Joran van der Sloot, the main suspect in the unsolved 2005 disappearance of American teenager Natalee Holloway, was extradited last week from Peru to Alabama and pleaded not guilty to federal extortion and wire fraud charges.
Holloway, then 18, went missing on a high school graduation trip to Aruba in 2005. She was last seen with a group of young men, including van der Sloot, then 17. Van der Sloot was detained as a suspect in Holloway's disappearance and later released. He has never been charged with Holloway's disappearance who was declared legally dead in January 2012.
Van der Sloot is accused of extorting the Holloway family in 2010 in exchange for revealing the location of the teen's body for $250,000, according to federal prosecutors. During a recorded sting operation, Beth Holloway's attorney, John Q. Kelly, met with van der Sloot at an Aruba hotel, giving him $10,000 in cash as Beth Holloway wired $15,000 to van der Sloot's bank account, prosecutors said.
Van der Sloot claimed he had picked Natalee Holloway up, but she demanded to be put down, so he threw her to the ground. Van der Sloot said her head hit a rock and he claimed she died instantly from the impact, according to prosecutors. Van der Sloot then took Kelly to a house and claimed that his father, who had since died, buried Natalee Holloway in the building's foundation, prosecutors said.
Kelly later emailed van der Sloot, saying the information he had provided was "worthless," according to prosecutors. Within days, van der Sloot left Aruba for Peru.
Before he was extradited last week, van der Sloot had been serving a 28-year sentence for the 2010 murder of 21-year-old Stephany Flores in an unrelated case.
George Seymore, the Holloway family spokesperson, spoke to "GMA3" hosts Phil Lipof and Eva Pilgrim about what led up to the extradition and what the Holloway family is hoping for.
GMA 3: So this story has captured the public's attention for many years now. Can you just give us a sense of what was going on behind the scenes to make this extradition take place?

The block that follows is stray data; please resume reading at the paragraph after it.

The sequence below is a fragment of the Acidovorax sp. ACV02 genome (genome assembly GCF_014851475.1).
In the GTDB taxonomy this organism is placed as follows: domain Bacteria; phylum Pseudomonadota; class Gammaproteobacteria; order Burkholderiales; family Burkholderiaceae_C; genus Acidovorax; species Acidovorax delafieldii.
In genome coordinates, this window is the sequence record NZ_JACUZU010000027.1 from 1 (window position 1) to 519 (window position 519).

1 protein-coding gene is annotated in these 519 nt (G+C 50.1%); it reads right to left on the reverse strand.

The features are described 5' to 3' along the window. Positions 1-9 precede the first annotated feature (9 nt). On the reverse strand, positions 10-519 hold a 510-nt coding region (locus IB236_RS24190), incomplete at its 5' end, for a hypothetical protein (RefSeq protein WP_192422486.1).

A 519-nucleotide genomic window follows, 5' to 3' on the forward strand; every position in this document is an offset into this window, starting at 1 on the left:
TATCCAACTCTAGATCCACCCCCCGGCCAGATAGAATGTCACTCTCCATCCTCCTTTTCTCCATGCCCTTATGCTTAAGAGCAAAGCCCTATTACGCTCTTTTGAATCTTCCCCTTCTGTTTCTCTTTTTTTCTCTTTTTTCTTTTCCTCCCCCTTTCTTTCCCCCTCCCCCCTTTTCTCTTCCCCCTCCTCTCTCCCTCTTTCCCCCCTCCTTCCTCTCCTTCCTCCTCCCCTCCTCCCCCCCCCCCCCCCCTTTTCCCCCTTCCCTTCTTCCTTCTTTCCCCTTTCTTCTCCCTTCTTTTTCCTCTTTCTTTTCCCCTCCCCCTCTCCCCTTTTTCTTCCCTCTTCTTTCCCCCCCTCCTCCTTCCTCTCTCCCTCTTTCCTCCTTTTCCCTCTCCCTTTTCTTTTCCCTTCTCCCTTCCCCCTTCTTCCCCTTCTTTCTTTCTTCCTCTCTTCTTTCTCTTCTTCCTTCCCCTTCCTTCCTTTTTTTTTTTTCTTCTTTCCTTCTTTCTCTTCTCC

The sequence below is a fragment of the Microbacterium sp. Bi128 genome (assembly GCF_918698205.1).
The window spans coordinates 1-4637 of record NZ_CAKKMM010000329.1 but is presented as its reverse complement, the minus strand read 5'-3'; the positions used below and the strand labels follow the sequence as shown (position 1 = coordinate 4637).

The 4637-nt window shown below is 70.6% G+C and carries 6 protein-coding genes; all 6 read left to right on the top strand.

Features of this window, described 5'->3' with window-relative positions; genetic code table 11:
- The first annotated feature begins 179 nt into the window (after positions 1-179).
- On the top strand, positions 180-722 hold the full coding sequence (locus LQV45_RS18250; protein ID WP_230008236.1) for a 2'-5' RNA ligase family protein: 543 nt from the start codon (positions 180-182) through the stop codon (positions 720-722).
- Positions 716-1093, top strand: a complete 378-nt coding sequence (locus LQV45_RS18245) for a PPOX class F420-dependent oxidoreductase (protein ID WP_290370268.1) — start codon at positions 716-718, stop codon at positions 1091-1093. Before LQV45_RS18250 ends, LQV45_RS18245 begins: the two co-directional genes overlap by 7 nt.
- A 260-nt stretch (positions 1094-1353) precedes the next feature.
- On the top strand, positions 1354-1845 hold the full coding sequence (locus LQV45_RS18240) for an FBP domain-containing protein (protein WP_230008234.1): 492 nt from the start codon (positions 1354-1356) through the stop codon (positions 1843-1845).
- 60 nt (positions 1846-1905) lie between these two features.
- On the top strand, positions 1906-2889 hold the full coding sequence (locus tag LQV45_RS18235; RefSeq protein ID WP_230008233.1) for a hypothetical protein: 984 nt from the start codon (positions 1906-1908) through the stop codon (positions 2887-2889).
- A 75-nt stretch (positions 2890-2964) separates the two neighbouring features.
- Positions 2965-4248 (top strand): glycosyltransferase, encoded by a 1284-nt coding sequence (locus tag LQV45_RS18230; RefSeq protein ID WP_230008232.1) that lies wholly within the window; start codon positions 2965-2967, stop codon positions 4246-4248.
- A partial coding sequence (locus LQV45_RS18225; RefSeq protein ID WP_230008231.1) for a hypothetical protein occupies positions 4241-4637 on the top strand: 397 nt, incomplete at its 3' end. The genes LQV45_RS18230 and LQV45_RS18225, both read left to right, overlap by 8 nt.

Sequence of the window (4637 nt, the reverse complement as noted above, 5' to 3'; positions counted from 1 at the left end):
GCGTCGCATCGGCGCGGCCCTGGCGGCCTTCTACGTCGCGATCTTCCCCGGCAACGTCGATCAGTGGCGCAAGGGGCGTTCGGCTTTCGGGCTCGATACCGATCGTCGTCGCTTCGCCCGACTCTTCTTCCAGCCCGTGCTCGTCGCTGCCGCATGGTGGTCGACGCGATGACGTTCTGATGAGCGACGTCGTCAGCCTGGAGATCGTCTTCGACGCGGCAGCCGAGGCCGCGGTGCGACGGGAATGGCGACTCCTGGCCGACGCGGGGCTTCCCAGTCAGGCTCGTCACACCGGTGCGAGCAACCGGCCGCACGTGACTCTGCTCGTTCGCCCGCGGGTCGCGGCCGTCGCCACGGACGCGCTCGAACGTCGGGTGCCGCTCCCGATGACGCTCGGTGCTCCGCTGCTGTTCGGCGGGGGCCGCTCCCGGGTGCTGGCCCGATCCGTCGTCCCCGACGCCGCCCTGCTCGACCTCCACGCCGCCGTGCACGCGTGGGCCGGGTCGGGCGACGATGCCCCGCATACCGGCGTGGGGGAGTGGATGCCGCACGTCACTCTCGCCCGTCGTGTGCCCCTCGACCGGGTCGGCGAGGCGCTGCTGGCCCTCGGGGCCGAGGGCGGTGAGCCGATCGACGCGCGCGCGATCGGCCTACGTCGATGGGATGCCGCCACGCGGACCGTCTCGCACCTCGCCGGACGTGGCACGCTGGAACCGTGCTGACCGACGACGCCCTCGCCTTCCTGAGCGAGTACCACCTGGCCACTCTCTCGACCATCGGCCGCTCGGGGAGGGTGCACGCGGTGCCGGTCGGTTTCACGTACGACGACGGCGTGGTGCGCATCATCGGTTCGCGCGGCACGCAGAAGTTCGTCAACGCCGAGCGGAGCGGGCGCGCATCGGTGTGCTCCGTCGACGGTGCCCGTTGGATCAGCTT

SEYMORE: Well, behind the scenes, we received a contact actually from Greta Van Susteren back in April, and my company was representing the government of Peru. So we worked with the government of Peru, the embassy and the leadership there in Peru to move this forward. And we're very excited that we're all here to face justice for Natalee, finally, after 18 long years.
GMA 3: Currently, van der Sloot is facing charges, two charges, extortion and fraud, but not murder. I'm wondering, how do these charges relate to Natalee's disappearance?
SEMOYRE: Well, they're unrelated to her disappearance, but these were the charges that were available to us, and we're hoping that the process would lead to more information in terms of Natalee's whereabouts, remains.
GMA 3: What is the Holloway family hoping for at this point?
SEYMORE: At this time, we're hoping for more answers. We're hoping that this process reveals some information. We hope that there will be some discovery that presents some more evidence to the ultimate disappearance of Natalee. And in terms of justice, the maximum sentence would be 40 years if convicted. And that would be, again, some resemblance for justice for the Holloway family.
GMA 3: So we know that van der sloot has pleaded not guilty to extortion and fraud charges, but he was arrested twice right after Natalee's disappearance, released both times because of a lack of evidence. Is there any new evidence that you know of right now?
SEYMORE: Again, the able attorneys at the U.S. Attorney's Office in Birmingham will conduct a thorough investigation. They're in that process now of discovery, and we hope that there will be more information that comes forward at this time. We are not aware of any additional information or evidence at this time, but that's what the process will allow us.
GMA 3: George, just quickly before we go, you are a spokesperson for the family. This has been going on for so long and there have been ups and downs in the cases. How is Natalee's family doing?
SEYMORE: The family is doing well. Very resilient, very strong. They haven't given up hope. It's been 18 years to the day. Natalee would be 36 years old now. So Beth and Dave, Natalee's father and mother, they had Natalee for 18 years, and it's been 18 years without her. They're happy now. We were all together in the courtroom on Friday of last week for the arraignment. They're happy that the process is underway, and that there will be some resemblance of justice in this case.
GMA 3: George Seymore, thanks so much for taking the time to speak with us and our best to the Holloway family.
SEYMORE: Thank you for having me.